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Portions of this column were originally written for the June 2012 edition of News Photographer Magazine.

Mark Loundy is a media producer and consultant based in San Jose, California. Full bio.

The opinions in this article are those of the author alone and do not necessarily represent the official views of the National Press Photographers Association.

June 2012, Volume 112
By Mark Loundy

"It is not necessary to change. Survival is not mandatory."

— W. Edwards Deming

The strongest motivation for any entity is survival. This applies to plants, animals, people and it applies to corporations that own newspapers. When Gannett acquired the photo agency US Presswire last year, I suspected that the hordes of USPW shooters would be used to displace the far more expensive Gannett staffers. Now we're seeing it happen.

De-staffedIn the past, Gannett-owned USA Today has sent its entire staff of five still photographers to the Olympic games. Now only one, probably veteran shooter Robert Deutsch, will be going. USPW freelancers will provide the remainder of the paper's still coverage along with a handful of shooters from Gannett-owned papers. But even that latter group is smaller than in years past with at least one shooter who was slated to go having his assignment cancelled in May.

Controversy, complaining and accusations ensue.

US Presswire started out as a "spec" agency. That's where multiple shooters go to an event on the "speculation" that they will be the one whose images are selected and that they will get paid. The photogs whose images are not selected don't get paid.

Spec shooting puts downward pressure on the entire market and, understandably, builds resentment among photographers who see their incomes dropping.

But these days, USPW shooters are paid $125 per assignment plus 50% of net sales*. USPW's several elite shooters also have their expenses paid for major assignments. But the assignment fee is pitifully low and it makes them about half as costly as USA Today's staffers.
*(Addition: 6/25/12 "Net sales" exclude usage by subscription clients.)

But the USPW "spec" reputation hangs on and brands their shooters as a sort of "B Team." In fact, many of their freelancers such as former Los Angeles Times staffer Jayne Kamin and Phoenix-based motor-sports specialist Mark Rebilas are among the best in the world at what they do. Kamin regularly covers the Dodgers, Lakers and Clippers. Rebilas is among the USPW Olympics contingent.

Veteran freelancer and co-founder, Brad Mangin is dubious about the staff's long-term prospects. "I am shocked the USA Today staff photographers still have jobs," said Mangin. "I have been friends with these good people for over 20 years and have subscribed to the paper for 20 years so I can see their work. Unfortunately I do not see their jobs lasting much longer. If that happens I will be very sad for my friends and for the business. I will also drop my subscription." Ironically, one of Mangin's SportsShooter co-founders is USA Today staff photographer Robert Hanashiro. Hanashiro did not respond to a request for comment.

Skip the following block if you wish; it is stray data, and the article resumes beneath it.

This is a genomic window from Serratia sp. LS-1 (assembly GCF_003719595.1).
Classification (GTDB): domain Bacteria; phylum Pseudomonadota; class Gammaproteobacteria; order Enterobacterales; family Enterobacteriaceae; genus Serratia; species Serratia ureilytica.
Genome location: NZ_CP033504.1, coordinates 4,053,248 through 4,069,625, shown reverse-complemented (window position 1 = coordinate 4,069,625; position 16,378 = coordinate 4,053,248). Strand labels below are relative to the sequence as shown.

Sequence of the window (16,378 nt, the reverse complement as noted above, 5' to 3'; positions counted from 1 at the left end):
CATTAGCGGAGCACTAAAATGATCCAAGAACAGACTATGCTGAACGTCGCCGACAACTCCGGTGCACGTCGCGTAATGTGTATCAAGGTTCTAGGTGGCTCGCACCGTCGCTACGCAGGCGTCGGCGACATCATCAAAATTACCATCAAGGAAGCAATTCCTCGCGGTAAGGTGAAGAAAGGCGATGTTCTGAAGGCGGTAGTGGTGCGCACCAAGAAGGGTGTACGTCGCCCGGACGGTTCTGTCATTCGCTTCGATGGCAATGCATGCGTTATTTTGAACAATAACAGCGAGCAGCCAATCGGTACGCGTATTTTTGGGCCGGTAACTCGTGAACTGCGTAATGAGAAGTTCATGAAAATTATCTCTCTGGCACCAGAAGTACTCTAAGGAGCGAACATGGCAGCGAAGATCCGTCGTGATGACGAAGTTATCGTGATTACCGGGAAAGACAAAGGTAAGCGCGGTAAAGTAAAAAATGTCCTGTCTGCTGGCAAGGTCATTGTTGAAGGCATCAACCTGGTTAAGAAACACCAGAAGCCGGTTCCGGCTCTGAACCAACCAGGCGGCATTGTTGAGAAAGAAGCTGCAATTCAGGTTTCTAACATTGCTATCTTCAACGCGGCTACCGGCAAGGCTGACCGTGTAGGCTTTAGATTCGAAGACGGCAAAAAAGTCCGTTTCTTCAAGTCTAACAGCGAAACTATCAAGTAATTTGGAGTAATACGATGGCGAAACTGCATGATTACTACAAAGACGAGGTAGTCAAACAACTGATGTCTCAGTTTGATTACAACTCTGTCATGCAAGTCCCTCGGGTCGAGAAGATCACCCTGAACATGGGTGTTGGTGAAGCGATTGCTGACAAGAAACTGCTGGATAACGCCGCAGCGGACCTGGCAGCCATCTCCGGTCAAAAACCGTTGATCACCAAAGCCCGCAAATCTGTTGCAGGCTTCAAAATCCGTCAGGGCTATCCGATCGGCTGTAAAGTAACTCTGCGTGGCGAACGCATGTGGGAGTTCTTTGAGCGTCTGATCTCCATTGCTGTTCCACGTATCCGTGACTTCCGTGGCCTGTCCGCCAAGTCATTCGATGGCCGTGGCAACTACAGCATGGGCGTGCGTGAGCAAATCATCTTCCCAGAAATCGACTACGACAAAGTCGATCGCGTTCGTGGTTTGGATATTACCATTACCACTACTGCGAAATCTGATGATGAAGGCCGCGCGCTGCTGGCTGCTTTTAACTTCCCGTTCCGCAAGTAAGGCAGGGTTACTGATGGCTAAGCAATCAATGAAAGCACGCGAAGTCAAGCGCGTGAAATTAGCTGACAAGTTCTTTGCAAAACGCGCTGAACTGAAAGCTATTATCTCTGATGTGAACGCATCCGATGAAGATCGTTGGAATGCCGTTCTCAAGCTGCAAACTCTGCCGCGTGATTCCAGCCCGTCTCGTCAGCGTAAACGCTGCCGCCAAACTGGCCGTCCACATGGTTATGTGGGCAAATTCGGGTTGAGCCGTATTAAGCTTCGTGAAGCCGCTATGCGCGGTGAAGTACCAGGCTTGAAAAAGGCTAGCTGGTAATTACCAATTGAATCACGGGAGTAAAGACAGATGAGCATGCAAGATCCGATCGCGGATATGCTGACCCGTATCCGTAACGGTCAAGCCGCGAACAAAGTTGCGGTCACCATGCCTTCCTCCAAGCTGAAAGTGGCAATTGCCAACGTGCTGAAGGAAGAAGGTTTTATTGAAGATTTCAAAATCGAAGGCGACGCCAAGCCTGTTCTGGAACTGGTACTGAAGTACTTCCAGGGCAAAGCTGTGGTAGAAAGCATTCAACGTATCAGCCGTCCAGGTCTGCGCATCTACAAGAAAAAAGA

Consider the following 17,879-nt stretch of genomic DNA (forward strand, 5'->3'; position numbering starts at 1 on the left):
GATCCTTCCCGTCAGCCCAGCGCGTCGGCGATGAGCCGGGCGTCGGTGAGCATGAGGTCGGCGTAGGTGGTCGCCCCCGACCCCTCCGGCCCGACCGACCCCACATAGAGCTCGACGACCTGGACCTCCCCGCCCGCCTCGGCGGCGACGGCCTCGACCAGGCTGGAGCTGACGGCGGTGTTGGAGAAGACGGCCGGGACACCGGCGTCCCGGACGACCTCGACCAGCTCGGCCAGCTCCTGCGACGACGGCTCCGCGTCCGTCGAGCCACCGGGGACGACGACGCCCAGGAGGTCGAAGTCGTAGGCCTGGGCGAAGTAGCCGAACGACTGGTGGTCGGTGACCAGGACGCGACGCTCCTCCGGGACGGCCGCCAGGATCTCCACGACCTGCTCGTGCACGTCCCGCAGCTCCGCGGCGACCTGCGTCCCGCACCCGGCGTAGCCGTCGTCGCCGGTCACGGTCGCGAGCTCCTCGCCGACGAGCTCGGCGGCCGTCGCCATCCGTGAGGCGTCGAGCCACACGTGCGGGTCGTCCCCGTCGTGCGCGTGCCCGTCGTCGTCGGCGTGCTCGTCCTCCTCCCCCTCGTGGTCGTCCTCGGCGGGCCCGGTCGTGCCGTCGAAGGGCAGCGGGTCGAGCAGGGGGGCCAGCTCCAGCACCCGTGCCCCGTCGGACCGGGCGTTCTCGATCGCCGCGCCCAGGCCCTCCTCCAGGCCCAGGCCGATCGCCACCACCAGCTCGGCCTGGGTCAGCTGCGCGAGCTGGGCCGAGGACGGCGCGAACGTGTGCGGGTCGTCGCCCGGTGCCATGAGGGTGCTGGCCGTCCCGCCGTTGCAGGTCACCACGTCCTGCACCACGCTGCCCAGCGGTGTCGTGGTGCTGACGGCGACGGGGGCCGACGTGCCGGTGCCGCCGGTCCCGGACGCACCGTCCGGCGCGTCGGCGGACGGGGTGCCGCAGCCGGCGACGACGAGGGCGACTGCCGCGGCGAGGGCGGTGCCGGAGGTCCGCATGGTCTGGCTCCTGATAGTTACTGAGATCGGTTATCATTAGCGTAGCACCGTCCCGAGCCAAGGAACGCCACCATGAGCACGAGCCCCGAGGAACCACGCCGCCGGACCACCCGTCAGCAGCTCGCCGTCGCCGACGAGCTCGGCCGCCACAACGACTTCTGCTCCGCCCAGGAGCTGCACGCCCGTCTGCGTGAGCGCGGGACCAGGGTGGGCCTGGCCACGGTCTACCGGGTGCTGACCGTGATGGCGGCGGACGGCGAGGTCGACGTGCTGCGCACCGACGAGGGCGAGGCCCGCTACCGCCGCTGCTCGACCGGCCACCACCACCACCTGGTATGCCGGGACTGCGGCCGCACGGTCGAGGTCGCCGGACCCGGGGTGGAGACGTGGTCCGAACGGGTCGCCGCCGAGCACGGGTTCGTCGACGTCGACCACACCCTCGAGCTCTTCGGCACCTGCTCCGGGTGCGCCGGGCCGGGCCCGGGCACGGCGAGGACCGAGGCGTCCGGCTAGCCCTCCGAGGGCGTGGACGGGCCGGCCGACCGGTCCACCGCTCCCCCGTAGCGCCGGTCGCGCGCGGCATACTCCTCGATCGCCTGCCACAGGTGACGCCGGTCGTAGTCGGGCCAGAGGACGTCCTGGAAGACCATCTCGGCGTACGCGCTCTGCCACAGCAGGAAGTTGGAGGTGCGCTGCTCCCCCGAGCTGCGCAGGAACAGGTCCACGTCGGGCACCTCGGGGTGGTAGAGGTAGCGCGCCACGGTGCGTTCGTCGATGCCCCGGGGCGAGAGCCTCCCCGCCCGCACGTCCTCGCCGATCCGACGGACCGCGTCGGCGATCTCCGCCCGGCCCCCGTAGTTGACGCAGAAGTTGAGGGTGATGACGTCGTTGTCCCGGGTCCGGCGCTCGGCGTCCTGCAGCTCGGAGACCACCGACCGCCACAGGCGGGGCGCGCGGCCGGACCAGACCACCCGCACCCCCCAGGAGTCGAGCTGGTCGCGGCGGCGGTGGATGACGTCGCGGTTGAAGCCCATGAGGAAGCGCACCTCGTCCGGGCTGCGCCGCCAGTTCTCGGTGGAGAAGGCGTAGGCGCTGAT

These days, few freelancers can base their income on a single client. For the vast majority of USPW shooters, the agency is only one among a number of clients. That way, they have a better chance of surviving financially — just as Gannett is attempting to do.

The Good
Bullet I look for the Good in everything. Not finding it this month.

The Bad
Bullet Buffalo Healthy Living Magazine for its offer of a "significant opportunity to showcase your talent" in exchange for shooting their monthly covers.
Bullet Austin-based catering start-up Brown Bag which seems to have been reading Buffalo Healthy Living Magazine.

The Ugly
Bullet The Echo Foundation has modified their terms and limit them just to promoting the contest itself. This moves them into a "Good" for next month. Echo International's International Photojournalism Student Competition for its overly broad rights requirements, which sends a terrible message to the very students that it is trying to showcase.

Please let me know of any particularly good, bad or ugly dealings that you have had with clients recently. I will use the client's name, but I won't use your name if you don't want me to. Anonymous submissions will not be considered. Please include contact information for yourself and for the client.

  • Another survival story is news co-op the Associated Press. As its newspaper members fade, the AP has to scramble for other forms of revenue. Its latest answer is a majority-owner partnership called Invision. The new company seems positioned to compete directly with industry big players like Getty and Corbis. The problem is that Getty and Corbis are struggling with a falling image market. The addition of a new player — and competition for smaller pieces of a shrinking pie — seems like a move of desperation.
  • Start-up company Assignmint will be a freelance ecosystem supporting both clients and freelancers and supporting everything from assignments, to expenses to payments. When it launches later in 2012, it will serve only writers and editors, but all media types are planned for 2013.
  • The continuing legal saga of photographer Daniel Morel vs. AFP continue to drag on and AFP looks sadder and sadder. Photographer Jeremy Nicholl has a great overview of the case on The Russian Photos Blog.
  • Interns are particularly vulnerable to workplace mistreatment. Since suing is often not a practical option, writer Jeff John Roberts writing in Paid Content suggests something novel: A bill of rights for interns. Get out your quills.
  • Is Getty Images up for sale? Reuters reports that the privately held company has hired bankers Goldman Sachs and J.P. Morgan Chase to explore a sale or an initial public stock offering.